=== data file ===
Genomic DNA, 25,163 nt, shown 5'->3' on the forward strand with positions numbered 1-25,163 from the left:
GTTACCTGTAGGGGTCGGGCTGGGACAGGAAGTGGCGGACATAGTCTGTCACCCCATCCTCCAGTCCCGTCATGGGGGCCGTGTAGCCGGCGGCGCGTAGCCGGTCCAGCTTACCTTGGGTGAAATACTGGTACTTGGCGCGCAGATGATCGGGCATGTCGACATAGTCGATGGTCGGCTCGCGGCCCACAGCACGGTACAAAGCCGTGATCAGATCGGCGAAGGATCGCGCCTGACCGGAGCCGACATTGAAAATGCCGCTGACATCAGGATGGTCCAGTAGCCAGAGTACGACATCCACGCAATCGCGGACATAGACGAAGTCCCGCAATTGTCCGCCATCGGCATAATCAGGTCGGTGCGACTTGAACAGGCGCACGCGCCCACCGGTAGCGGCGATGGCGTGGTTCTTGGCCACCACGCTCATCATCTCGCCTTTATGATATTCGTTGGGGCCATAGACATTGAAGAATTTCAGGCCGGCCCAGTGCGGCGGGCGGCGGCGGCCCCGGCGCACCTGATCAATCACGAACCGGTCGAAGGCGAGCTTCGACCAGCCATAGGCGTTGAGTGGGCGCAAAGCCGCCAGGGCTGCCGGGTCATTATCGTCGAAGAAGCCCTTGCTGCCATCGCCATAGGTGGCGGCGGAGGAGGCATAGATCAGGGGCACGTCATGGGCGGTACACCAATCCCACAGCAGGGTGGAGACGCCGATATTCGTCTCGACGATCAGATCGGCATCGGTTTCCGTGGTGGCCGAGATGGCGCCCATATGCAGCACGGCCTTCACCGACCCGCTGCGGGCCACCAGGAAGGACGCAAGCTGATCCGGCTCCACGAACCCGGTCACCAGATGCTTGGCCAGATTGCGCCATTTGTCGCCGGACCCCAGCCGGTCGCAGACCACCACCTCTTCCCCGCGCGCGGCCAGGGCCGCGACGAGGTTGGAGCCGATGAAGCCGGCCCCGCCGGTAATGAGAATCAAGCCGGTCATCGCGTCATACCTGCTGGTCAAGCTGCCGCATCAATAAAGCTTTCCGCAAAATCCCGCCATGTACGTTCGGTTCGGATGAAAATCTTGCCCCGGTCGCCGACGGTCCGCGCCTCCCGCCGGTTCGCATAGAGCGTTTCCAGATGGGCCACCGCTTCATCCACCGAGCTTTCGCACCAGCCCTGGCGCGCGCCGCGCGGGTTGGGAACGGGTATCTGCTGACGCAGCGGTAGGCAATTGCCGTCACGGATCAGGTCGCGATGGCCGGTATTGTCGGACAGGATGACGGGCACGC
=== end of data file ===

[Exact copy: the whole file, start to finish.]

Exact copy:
Genomic DNA, 25,163 nt, shown 5'->3' on the forward strand with positions numbered 1-25,163 from the left:
GTTACCTGTAGGGGTCGGGCTGGGACAGGAAGTGGCGGACATAGTCTGTCACCCCATCCTCCAGTCCCGTCATGGGGGCCGTGTAGCCGGCGGCGCGTAGCCGGTCCAGCTTACCTTGGGTGAAATACTGGTACTTGGCGCGCAGATGATCGGGCATGTCGACATAGTCGATGGTCGGCTCGCGGCCCACAGCACGGTACAAAGCCGTGATCAGATCGGCGAAGGATCGCGCCTGACCGGAGCCGACATTGAAAATGCCGCTGACATCAGGATGGTCCAGTAGCCAGAGTACGACATCCACGCAATCGCGGACATAGACGAAGTCCCGCAATTGTCCGCCATCGGCATAATCAGGTCGGTGCGACTTGAACAGGCGCACGCGCCCACCGGTAGCGGCGATGGCGTGGTTCTTGGCCACCACGCTCATCATCTCGCCTTTATGATATTCGTTGGGGCCATAGACATTGAAGAATTTCAGGCCGGCCCAGTGCGGCGGGCGGCGGCGGCCCCGGCGCACCTGATCAATCACGAACCGGTCGAAGGCGAGCTTCGACCAGCCATAGGCGTTGAGTGGGCGCAAAGCCGCCAGGGCTGCCGGGTCATTATCGTCGAAGAAGCCCTTGCTGCCATCGCCATAGGTGGCGGCGGAGGAGGCATAGATCAGGGGCACGTCATGGGCGGTACACCAATCCCACAGCAGGGTGGAGACGCCGATATTCGTCTCGACGATCAGATCGGCATCGGTTTCCGTGGTGGCCGAGATGGCGCCCATATGCAGCACGGCCTTCACCGACCCGCTGCGGGCCACCAGGAAGGACGCAAGCTGATCCGGCTCCACGAACCCGGTCACCAGATGCTTGGCCAGATTGCGCCATTTGTCGCCGGACCCCAGCCGGTCGCAGACCACCACCTCTTCCCCGCGCGCGGCCAGGGCCGCGACGAGGTTGGAGCCGATGAAGCCGGCCCCGCCGGTAATGAGAATCAAGCCGGTCATCGCGTCATACCTGCTGGTCAAGCTGCCGCATCAATAAAGCTTTCCGCAAAATCCCGCCATGTACGTTCGGTTCGGATGAAAATCTTGCCCCGGTCGCCGACGGTCCGCGCCTCCCGCCGGTTCGCATAGAGCGTTTCCAGATGGGCCACCGCTTCATCCACCGAGCTTTCGCACCAGCCCTGGCGCGCGCCGCGCGGGTTGGGAACGGGTATCTGCTGACGCAGCGGTAGGCAATTGCCGTCACGGATCAGGTCGCGATGGCCGGTATTGTCGGACAGGATGACGGGCACGC